Are you scared to have a catheter angiogram, but need one?

A catheter coronary angiogram is an invasive procedure, and if your doctor recommends you should have one, you may end up too afraid to go through with the procedure  —  once the risks are outlined to you.

“The definitive test for the diagnosis of coronary artery disease remains cardiac catheterization/angiography,” says Christopher J. Hanifin, PA-C, who was previously a physician assistant in open heart surgery with Cardiothoracic Surgery of South Bend in South Bend, IN.

“In this test a catheter is guided to the heart, and dye is introduced into the coronary arteries.

“Images can then be obtained to determine the extent and location of any blockages. In many cases, the cardiologist can perform angioplasty and relieve the blockage on the spot.”

My mother was told she should have a catheter coronary angiogram. She was verbally told the risks, then given paperwork detailing the risks.

When she was done reading, she put the papers aside and refused the procedure, wanting to go home (she had been admitted to the cardiac unit after visiting the ER with chest pain).

I insisted she have the catheter coronary angiogram, even though I, too, was quite nervous about the risks.

Risks of a Catheter Angiogram

Heart attack, stroke, tear in an artery, blood clots, excessive bleeding, kidney damage and infection. That’s enough to scare away an elephant.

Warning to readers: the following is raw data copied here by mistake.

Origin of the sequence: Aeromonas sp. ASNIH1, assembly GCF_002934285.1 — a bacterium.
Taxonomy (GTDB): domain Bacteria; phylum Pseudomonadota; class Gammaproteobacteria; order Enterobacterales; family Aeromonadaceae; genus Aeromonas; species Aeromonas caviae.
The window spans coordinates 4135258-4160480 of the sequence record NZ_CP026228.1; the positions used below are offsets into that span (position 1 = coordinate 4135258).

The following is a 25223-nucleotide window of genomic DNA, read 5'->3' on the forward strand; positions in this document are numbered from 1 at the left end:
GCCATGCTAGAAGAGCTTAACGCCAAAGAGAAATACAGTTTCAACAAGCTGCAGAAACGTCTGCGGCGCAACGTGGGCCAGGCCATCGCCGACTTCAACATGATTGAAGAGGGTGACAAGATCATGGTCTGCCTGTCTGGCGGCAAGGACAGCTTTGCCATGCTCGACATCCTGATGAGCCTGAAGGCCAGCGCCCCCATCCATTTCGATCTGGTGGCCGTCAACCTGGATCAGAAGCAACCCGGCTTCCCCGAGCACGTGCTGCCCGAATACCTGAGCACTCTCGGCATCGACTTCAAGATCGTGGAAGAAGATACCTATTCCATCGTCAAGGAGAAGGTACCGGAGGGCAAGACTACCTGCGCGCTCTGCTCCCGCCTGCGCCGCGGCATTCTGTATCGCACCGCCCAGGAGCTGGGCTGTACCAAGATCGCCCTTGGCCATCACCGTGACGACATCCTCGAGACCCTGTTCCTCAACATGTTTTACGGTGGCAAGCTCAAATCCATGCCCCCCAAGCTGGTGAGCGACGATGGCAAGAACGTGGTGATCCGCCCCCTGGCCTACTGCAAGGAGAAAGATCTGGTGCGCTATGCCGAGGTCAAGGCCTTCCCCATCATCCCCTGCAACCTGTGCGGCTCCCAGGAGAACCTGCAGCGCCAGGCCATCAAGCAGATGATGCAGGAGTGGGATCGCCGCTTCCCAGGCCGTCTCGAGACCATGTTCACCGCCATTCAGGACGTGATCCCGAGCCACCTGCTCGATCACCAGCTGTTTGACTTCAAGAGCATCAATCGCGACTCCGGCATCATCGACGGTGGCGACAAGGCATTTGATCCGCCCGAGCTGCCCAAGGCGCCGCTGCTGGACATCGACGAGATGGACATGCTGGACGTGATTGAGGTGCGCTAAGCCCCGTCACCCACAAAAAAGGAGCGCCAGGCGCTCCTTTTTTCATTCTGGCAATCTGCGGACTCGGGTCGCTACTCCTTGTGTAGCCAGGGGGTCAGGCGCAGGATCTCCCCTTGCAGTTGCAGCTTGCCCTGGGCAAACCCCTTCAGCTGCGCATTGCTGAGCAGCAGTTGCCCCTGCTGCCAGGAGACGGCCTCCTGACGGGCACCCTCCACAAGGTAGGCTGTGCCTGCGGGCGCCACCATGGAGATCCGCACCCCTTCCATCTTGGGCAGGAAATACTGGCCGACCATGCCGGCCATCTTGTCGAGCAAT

At the same time, I knew that the coronary catheter angiogram would get to the bottom of my mother’s problems.

The procedure would be able to — with 100% accuracy — rule out, or in, blockages in the coronary arteries.

My mother had been experiencing peculiar symptoms for a few months, and especially over the few days preceding the hospital admission.

I was fearful of the coronary catheter angiogram, but more fearful of not finding out what was causing the shortness of breath and chest pain.

How to Put Your Anxiety Over a Catheter Angiogram at Ease

Think about what could happen if you skip this procedure out of fear, and go home … and then a few days later, you feel a large brick pressing down on your chest: a heart attack.

Tell yourself there’s a very good reason your doctor wants you to undergo this procedure.

If you’re having symptoms that fit the bill for coronary artery disease and especially an impending heart attack  —  and you’ve been repeatedly dismissing these symptoms as yet another panic attack, anxiety attack or acid indigestion —  for once and for all, have the coronary catheter angiogram if your cardiologist recommends it.

This procedure is not a standard screening tool and if you don’t present with certain criteria, your doctor will advise against it.

Though the procedure is invasive and carries the frightening risks, the chances of serious complications are actually small.

I’m certainly glad I talked my mother into having the catheter coronary angiogram.

I had told her: “If you go home, you’ll be back to square one and be wondering if something’s wrong with your heart. Just get this procedure done and you will finally have answers, and a treatment plan in place.

“Otherwise, if you skip this and go home, you’ll be empty handed. And what if something really is wrong with your heart? No treatment plan in place, you’re home, heart attack, you’re screwed.”

The catheter coronary angiogram revealed extensive blockage in five of my mother’s coronary arteries.

Within two hours of this result, she was in the OR for quintuple bypass surgery.

Christopher J. Hanifin, PA-C, is currently Department Chair and Assistant Professor, Department of Physician Assistant, Seton Hall University, NJ.
Lorra Garrick has been covering medical, fitness and cybersecurity topics for many years, having written thousands of articles for print magazines and websites, including as a ghostwriter. She’s also a former ACE-certified personal trainer.  


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